\ref{eq:partial-sums-hpyotenuses}, but for the rotated Moessner triangles.

Combining the logic of the four cases of `n`

and `k`

, yields the following
binomial coefficients-like characteristic function of the Pascal-like Moessner
triangle,

indexed using the row and column indices `n`

and `k`

, where `r`

denotes the rank
of the triangle and `t`

the triangle index. The `monomial`

function, used
in the new case of `n > 0 && k == 0`

, is defined as,

and computes a single monomial of the binomial expansion \({(1 + t)}^r\), when
given a rank, `r`

, a triangle index, `t`

, and an index, `n`

, of a monomial in
the expansion.

To illustrate this, we compute the fourth element from the right in the binomial expansion of Formula \ref{eq:binomial-expansion-example}, \(4 \cdot 2^3\), by letting \(r = 4\), \(t = 2\), and \(n = 3\), yielding the expected result:

Likewise, if we want to compute the third entry of the fourth row of the second
triangle in Figure \ref{char-eq:moessner-triangles-pascal-like}, having value
\(7\), we let \(r = 4\), \(t = 1\), \(n = 3\), and \(k = 2\), and pass them to
`moessnerEntry`

:

Thus, the above results demonstrate the correctness of our first formalization of a characteristic function of Moessner’s sieve.

Having defined a binomial coefficient-like characteristic function of Moessner’s sieve, we move on to define its rotated counterpart, which provides a more appropriate indexing scheme when describing the entries of the triangles generated by Moessner’s sieve.

### 3.2 Rotated Moessner entry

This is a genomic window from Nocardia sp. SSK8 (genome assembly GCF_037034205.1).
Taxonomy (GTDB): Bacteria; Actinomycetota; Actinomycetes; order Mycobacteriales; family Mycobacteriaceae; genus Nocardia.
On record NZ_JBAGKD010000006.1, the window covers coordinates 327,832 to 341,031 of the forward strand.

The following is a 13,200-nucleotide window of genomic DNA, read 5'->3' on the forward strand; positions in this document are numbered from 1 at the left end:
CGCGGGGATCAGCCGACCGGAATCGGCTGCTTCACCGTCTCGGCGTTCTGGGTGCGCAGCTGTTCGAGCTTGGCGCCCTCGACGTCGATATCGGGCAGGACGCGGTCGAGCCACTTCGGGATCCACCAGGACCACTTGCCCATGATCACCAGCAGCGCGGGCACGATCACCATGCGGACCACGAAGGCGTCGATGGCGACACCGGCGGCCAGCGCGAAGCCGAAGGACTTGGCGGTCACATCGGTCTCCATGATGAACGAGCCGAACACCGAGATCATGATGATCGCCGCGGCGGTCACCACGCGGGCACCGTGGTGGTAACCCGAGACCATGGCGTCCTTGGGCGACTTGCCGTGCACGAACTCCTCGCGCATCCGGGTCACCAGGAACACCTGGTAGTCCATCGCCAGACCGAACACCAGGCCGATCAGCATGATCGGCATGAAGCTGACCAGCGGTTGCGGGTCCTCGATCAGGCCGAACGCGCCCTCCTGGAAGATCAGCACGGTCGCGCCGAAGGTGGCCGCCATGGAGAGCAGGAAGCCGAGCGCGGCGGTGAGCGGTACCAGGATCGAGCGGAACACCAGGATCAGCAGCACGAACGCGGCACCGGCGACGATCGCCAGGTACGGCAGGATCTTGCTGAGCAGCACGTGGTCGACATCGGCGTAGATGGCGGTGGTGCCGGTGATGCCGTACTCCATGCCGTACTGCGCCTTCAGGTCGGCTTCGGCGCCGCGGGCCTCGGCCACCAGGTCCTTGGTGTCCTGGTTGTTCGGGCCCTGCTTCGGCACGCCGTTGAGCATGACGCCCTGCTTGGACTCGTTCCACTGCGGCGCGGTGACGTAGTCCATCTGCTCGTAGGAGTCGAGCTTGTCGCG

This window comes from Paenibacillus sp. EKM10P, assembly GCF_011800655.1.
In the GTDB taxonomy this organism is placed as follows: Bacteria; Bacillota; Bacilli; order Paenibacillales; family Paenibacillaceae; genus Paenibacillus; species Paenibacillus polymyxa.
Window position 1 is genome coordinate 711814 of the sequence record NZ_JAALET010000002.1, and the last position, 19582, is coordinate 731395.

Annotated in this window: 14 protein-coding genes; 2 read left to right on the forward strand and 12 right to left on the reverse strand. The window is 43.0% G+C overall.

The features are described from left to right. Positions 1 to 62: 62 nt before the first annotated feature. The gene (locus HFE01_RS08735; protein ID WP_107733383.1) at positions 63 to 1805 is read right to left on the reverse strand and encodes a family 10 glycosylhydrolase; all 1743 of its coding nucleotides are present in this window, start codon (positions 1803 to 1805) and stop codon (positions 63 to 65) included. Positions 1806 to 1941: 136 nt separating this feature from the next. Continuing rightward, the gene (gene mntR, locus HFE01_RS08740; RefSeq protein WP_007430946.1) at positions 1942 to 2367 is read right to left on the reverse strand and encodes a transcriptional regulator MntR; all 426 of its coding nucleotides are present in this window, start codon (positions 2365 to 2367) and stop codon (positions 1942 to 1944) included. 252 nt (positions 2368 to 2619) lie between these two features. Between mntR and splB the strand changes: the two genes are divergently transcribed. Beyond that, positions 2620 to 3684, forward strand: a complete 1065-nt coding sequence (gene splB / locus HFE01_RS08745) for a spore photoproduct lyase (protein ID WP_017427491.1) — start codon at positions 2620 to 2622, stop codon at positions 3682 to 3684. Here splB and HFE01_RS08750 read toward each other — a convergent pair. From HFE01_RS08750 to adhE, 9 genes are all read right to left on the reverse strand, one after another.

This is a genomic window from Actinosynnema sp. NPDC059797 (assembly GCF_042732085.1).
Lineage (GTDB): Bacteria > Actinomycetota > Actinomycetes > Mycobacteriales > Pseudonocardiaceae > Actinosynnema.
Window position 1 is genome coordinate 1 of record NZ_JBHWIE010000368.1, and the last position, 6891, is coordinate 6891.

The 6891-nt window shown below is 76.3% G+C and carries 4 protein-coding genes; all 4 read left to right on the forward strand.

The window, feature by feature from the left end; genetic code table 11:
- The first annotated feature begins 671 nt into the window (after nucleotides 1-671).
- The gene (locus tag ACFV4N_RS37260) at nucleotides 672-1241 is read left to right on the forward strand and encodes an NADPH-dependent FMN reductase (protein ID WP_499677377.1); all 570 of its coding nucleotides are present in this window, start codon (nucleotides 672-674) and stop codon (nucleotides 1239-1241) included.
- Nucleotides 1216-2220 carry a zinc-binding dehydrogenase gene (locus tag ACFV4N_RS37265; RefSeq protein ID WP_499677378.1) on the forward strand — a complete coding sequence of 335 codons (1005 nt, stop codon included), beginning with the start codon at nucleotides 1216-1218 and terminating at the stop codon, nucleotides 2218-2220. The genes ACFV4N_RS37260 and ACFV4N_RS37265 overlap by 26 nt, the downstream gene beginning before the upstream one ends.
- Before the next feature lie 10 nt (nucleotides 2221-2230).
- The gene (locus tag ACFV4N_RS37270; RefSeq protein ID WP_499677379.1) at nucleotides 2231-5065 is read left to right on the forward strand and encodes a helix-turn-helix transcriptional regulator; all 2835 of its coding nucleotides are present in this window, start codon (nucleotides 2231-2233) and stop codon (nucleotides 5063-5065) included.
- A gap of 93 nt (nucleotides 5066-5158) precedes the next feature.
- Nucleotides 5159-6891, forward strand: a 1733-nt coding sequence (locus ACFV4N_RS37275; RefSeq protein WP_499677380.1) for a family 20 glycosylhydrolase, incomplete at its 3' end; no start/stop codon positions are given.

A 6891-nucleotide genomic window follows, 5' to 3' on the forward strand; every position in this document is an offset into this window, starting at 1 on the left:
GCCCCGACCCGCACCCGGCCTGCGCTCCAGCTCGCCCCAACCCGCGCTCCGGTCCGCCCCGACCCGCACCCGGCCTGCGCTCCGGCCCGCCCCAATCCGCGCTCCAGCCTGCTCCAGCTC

In order to rotate the characteristic function `moessnerEntry`

in an analogous
fashion to `binomialCoefficient`

, we observe once again that
`binomialCoefficient`

and `moessnerEntry`

exhibit the same triangular structure,
which means the relation between `moessnerEntry`

and its rotated counterpart,
`rotatedMoessnerEntry`

, is identical to the existing relation between
`binomialCoefficient`

and `rotatedBinomialCoefficient`

,

Thus, we can simply define the rotated version of `moessnerEntry`

using the same
transformation as above,

where `n`

denotes the rank, `t`

the triangle index, `r`

the row index, and `c`

the column index.

Similarly, we can also define `rotatedMoessnerEntry`

by reusing the
formalization we lifted from the rotated Pascal’s triangle,

and observe that the only case that has changed is the case where `c == 0`

,
corresponding to the case `n > 0 && k == 0`

we discussed in the previous
section, i.e. the first column of each Moessner triangle. This brings us to the
following formalization of `rotatedMoessnerEntry`

,

which we can use to calculate the entries of the triangles in Figure \ref{char-eq:sieve-rank-six-three-triangles}, without first having to compute the whole prefix of Moessner’s sieve.

To illustrate the application of our final formalization, we want to calculate the entry, \(108\), located in the second column of the fourth row in the third triangle in Figure \ref{char-eq:sieve-rank-six-three-triangles}, which we do by passing the following values \(n = 4\), \(t = 2\), \(r = 3\), and \(c = 1\) to our characteristic function of Moessner’s sieve,

and obtain the expected result of \(108\).

Now that we have defined our two characteristic functions of Moessner’s sieve,
`moessnerEntry`

and `rotatedMoessnerEntry`

, we are ready to conclude this post.

### 4. Conclusion

In this post, we have introduced two characteristic functions of Moessner’s
sieve, `moessnerEntry`

and `rotatedMoessnerEntry`

, which computes the entries of
a given Moessner triangle without having to compute the prefix of Moessner’s
sieve.

The characteristic functions were derived by observing that every Moessner triangle behaves in a Pascal-like way combined with the fact that the values dropped in the traditional Moessner’s sieve enumerate the monomials of the binomial expansion.

This post was a small excerpt from my Master’s thesis, in which I also prove the correctness of the above characteristic functions, and use the characteristic function in my proof of Moessner’s idealized theorem.

Mathematics